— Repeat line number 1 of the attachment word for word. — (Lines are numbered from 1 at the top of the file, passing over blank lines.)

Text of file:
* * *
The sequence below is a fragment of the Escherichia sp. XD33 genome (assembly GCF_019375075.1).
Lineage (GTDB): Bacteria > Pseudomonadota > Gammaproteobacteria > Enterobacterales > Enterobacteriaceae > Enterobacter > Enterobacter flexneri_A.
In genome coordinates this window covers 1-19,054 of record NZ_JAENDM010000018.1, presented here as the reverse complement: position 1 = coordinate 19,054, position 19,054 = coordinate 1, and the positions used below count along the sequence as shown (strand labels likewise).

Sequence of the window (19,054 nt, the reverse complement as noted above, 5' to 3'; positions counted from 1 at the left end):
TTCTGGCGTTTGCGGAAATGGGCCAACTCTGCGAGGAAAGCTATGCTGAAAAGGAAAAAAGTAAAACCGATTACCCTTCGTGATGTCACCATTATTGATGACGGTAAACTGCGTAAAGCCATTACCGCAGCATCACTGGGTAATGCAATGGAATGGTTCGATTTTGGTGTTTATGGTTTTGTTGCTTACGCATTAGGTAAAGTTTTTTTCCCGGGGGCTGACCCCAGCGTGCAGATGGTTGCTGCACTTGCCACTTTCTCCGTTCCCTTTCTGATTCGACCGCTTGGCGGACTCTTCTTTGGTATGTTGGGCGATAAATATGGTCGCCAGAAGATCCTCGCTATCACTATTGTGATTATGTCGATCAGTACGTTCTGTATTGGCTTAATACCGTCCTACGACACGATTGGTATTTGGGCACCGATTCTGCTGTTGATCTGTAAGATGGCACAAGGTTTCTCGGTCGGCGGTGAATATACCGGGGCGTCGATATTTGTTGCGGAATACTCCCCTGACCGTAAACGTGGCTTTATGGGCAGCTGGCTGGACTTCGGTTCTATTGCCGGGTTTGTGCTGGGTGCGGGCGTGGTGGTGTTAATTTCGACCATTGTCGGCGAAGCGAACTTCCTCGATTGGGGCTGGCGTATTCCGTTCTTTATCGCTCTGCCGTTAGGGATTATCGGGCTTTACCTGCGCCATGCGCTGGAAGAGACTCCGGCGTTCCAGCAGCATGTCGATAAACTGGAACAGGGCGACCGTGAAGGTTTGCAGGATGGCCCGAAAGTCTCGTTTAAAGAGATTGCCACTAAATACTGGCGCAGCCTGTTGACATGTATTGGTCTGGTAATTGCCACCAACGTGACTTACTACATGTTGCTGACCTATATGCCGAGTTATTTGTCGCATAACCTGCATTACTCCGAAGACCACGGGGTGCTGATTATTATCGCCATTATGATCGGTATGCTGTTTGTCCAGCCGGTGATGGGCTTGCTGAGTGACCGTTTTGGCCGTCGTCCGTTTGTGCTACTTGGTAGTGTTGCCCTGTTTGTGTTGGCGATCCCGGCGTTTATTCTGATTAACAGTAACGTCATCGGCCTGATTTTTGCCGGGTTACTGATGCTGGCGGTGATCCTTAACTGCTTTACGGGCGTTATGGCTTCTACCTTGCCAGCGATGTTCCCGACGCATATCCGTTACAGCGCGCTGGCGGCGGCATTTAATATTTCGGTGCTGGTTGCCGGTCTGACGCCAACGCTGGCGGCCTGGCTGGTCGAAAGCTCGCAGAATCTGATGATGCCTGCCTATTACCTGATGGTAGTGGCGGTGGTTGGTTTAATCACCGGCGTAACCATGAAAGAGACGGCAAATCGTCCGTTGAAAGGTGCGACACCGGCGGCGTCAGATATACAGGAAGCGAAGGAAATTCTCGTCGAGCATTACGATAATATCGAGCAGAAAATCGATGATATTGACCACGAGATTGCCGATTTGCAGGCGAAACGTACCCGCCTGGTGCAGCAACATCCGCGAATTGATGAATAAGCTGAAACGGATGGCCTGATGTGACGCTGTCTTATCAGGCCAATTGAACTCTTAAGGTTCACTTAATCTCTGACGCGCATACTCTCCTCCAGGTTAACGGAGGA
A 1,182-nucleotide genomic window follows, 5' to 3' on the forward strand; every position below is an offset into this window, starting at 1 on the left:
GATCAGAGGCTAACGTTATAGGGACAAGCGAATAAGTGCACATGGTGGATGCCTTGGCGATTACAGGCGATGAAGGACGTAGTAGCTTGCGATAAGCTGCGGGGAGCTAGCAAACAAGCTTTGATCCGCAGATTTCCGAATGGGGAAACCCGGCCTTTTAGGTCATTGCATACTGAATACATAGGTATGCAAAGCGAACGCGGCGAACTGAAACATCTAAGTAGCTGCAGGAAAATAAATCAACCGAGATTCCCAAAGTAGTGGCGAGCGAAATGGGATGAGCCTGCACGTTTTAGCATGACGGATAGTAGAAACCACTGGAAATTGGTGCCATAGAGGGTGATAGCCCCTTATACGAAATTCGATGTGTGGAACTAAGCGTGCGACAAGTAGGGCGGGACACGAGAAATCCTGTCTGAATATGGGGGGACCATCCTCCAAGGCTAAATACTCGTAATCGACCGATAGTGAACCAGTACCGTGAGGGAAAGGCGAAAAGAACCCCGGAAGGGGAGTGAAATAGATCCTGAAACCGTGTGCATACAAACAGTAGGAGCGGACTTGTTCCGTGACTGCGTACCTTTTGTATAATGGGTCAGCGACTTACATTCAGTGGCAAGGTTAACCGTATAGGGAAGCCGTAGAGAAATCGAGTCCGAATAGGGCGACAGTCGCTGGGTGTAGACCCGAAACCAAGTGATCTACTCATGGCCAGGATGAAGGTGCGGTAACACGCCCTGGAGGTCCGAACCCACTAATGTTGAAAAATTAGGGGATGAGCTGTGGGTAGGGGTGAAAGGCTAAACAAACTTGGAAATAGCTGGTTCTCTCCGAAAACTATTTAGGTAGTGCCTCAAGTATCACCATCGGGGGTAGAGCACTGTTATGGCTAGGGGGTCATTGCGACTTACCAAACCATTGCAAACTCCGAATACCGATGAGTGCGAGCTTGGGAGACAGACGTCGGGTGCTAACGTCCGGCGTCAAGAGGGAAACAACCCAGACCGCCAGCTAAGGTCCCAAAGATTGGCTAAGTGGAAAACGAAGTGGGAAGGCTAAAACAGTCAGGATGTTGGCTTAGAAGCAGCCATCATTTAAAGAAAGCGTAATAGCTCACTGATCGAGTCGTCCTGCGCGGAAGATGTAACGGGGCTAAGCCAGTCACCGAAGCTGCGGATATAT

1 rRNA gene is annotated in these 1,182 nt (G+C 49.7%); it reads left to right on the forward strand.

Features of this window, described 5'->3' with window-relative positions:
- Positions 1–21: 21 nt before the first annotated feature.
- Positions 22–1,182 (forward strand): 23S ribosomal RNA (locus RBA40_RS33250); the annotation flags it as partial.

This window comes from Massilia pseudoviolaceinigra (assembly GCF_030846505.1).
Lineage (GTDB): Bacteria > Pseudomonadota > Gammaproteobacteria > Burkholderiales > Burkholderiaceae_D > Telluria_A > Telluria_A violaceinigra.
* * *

The sequence below is a fragment of the Escherichia sp. XD33 genome (assembly GCF_019375075.1).